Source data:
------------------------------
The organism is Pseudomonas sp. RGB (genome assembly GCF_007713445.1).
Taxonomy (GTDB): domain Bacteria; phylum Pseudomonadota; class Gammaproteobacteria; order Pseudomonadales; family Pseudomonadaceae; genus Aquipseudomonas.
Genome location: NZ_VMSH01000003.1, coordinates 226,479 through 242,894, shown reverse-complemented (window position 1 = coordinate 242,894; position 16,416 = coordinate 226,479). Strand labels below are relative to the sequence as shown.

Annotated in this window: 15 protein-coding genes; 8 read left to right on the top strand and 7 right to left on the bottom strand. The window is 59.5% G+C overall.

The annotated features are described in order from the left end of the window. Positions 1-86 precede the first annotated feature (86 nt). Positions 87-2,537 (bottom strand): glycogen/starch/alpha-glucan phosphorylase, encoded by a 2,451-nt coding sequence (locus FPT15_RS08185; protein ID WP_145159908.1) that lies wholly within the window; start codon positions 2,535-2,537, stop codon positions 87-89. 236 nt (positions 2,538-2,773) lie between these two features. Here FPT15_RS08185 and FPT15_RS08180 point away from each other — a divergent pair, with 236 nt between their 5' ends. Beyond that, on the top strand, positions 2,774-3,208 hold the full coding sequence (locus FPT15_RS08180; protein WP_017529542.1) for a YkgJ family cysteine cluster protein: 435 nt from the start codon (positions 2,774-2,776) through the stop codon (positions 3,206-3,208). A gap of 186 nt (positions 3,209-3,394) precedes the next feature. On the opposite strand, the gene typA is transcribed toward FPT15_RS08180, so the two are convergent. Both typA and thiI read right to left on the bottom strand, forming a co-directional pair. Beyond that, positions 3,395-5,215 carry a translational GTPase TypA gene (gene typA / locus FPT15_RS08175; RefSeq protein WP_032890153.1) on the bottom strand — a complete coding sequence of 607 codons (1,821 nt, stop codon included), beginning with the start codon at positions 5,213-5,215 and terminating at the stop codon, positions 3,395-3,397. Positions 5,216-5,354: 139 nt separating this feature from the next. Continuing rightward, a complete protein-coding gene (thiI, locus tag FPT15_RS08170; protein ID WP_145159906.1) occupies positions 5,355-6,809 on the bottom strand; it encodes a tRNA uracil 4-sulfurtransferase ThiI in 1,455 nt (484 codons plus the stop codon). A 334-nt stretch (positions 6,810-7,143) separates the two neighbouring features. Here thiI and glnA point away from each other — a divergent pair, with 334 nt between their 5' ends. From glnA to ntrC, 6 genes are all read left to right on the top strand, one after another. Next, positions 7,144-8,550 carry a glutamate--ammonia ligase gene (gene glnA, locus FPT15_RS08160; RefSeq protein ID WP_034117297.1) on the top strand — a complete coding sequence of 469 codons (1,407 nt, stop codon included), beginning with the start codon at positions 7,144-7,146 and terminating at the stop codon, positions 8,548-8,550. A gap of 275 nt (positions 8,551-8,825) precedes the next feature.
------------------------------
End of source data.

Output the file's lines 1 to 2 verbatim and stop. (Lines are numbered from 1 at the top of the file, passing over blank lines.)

The organism is Pseudomonas sp. RGB (genome assembly GCF_007713445.1).
Taxonomy (GTDB): domain Bacteria; phylum Pseudomonadota; class Gammaproteobacteria; order Pseudomonadales; family Pseudomonadaceae; genus Aquipseudomonas.